ILMA 2018 Conference Recap

For those who could not attend the 2018 Annual ILMA Conference, it was held in Bloomington just two weeks ago at the Best Western Park Regency, which is a nice site on the edge of town.  The conference once again included an excellent and diverse grouping of presentation topics which are now available on ILMA’s website, along with previous year’s presentations.

Your 2018 Board of Directors openings were filled, and award winners were recognized, but it is important that we take the extra time to showcase the individuals who received the awards.  These awards recognize individuals who put in extra time, make an effort to go out of their comfort zone, take on something that they don’t always understand at first, or put in hours well beyond their normal working schedule.  When these people or groups are recognized it means something great is happening with out lakes, streams and watersheds.  Attached below is not only the award winners, but the introduction provided by there presenters and other additional information.  This helps provide the context and reasoning behind the nomination and what makes theses awards special.

Lake Guardian: BRYAN CROSS

Each year the Illinois Lake Guardian Award is presented in recognition of exceptional effort to enhance and preserve the quality of Illinois lakes

The person receiving the 2018 award has been associated with ILMA and Illinois lakes for several years.

As a consultant, ILMA Director and Officer and professional in the field of Lake Management this person’s management skills has engineered near perfect solutions to issues confronting lake managers, lake users and lake communities throughout the State of Illinois.

The enthusiasm that is demonstrated by this person is contagious.  Dedication to detail is a trademark approach that results in sensible solutions to both water quality and soil erosion issues in lakes and stream corridors.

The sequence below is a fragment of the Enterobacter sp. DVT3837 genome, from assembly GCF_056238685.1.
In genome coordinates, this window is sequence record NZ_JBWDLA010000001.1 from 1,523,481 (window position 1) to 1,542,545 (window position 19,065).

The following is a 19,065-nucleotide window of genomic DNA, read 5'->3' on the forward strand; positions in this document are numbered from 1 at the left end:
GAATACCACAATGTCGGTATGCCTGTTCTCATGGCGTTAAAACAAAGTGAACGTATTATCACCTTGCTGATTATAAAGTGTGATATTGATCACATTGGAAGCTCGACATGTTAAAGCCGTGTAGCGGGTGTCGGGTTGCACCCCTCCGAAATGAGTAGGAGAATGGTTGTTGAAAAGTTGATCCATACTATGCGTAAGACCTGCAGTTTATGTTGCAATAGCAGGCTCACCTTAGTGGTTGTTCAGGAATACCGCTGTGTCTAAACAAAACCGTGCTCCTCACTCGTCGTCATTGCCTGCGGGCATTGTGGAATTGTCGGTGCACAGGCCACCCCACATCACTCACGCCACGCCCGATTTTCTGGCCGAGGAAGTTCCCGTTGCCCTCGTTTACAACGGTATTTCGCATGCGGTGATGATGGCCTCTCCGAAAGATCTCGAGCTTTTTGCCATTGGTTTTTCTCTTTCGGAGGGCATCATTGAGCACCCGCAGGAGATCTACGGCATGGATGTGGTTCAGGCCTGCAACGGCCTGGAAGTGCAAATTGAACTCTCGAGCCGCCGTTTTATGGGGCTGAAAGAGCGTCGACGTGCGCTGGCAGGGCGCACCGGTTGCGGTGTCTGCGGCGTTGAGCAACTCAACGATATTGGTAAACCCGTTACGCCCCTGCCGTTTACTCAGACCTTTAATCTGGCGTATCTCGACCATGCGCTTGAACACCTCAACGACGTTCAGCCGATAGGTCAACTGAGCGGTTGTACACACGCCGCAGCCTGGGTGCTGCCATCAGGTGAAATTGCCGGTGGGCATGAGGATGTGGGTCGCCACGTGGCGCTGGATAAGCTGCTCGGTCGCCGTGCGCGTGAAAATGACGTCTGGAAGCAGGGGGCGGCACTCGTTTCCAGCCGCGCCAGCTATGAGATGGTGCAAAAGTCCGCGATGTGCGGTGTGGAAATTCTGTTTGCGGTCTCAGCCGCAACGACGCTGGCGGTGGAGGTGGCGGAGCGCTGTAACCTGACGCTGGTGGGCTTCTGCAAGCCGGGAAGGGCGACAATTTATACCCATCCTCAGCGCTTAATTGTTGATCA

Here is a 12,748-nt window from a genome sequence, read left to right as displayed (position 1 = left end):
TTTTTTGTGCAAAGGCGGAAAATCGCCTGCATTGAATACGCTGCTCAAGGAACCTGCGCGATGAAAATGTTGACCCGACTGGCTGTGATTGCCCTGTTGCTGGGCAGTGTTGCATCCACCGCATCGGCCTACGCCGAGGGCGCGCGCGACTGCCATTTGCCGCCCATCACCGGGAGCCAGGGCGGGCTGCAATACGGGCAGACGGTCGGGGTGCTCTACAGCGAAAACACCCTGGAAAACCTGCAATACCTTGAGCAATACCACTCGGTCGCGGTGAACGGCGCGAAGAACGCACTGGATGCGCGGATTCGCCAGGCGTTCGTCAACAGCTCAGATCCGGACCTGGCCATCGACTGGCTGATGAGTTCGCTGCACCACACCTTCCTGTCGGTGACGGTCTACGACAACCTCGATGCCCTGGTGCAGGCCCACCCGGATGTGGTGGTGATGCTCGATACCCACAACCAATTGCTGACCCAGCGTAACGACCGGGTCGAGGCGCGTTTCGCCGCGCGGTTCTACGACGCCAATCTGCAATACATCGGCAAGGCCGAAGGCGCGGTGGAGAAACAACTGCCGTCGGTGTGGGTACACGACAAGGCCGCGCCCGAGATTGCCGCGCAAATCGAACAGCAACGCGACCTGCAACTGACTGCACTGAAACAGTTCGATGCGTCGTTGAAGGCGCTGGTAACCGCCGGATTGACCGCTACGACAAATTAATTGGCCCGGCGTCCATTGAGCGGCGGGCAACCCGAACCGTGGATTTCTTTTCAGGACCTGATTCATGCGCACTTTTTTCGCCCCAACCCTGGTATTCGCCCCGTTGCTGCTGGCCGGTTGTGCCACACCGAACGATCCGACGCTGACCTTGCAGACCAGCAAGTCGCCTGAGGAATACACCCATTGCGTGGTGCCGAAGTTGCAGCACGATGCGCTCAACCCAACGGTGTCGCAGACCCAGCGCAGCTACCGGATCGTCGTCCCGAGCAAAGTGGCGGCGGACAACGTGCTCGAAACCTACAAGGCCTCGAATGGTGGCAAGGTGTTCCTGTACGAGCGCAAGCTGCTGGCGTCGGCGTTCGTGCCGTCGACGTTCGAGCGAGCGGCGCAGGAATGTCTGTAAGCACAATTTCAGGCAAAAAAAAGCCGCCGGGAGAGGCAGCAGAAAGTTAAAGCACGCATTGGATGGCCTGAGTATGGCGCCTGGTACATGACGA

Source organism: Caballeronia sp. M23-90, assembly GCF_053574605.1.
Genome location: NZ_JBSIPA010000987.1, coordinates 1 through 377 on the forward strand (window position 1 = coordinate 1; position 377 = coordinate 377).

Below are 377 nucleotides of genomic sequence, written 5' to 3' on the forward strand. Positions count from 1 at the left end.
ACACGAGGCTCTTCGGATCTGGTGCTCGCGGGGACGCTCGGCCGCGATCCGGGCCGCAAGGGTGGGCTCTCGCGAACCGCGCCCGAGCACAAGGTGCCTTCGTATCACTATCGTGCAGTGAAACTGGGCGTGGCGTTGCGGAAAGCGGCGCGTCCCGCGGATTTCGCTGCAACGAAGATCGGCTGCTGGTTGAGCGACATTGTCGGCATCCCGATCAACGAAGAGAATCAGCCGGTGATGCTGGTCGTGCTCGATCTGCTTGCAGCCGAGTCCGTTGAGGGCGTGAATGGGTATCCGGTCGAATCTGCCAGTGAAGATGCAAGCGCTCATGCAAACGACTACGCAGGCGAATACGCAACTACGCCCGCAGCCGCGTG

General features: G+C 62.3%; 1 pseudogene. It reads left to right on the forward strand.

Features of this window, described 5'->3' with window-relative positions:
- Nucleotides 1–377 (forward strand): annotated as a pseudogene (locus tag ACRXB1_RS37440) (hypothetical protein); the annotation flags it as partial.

In addition, I have had the personal privilege of working with him and observing both his planning and organizational  leadership skills.

It is my extreme pleasure and honor to present to you, Mr. Bryan Cross, ILMA’s  2018 Illinois Lake Guardian.

Loftus Award:  Steve Burgoon of Tower Lake’s

Last Thursday, March 22, at the 33rd Annual Conference of the Illinois Lakes Management Association(ILMA) Steve Burgoon received the Frank Loftus Conservation Award for Lake Volunteer Stewardship Efforts. This award was established in 2002 by the Association in posthumous honor of Frank who was a tireless, lifelong conservation volunteer. One deserving person in Illinois receives this award each year.

Steve Burgoon was nominated and unanimously approved by ILMA’s board for his impressive lake protection resume. Steve, having twice served extensive terms on both the Tower Lakes Improvement Association (TLIA) Lake Committee and its’ governing Board, was instrumental in two major projects to protect and repair Tower Lakes: a shoreline effort, many years ago and TLIA’s more recent and ongoing Silt Removal project.

Steve has also dedicated untold hours to organizing and guiding efforts to connect our local lake communities. Working with representatives from Chicago Metropolitan Agency for Planning (CMAP) and Barrington Area Conservation Trust (BACT) he was key to establishing local working groups: The Tower Lakes Drain Partnership (TLDP) which became the 4 Lakes group and now is part of the CMAP 9 Lakes Watershed Plan. These connections and planning were key to the grants TLIA has received for the Dredging and Raingarden projects.

Steve with his wife Chris have raised five beautiful and accomplished children. Despite being a national sales manager for a housewares company, calling for more than a little travel, he had served as a Cub Scout and Boy Scout Leader for 13 years, soccer coach … you get the idea! He participates in almost all community related volunteer activity like the Spring and Fall Clean-ups of TLIA’s 46 acres of parks and shoreline. He has organized and waded-in our manual invasive lake weed control efforts and has served on our VLMP group since its’ inception.

Our Community and our State is lucky to have Steve’s leadership and spirit volunteerism.

Submitted by Rich Bahr – Past president of ILMA

Dick Hilton Watershed Stewardship Award: Beth Baranski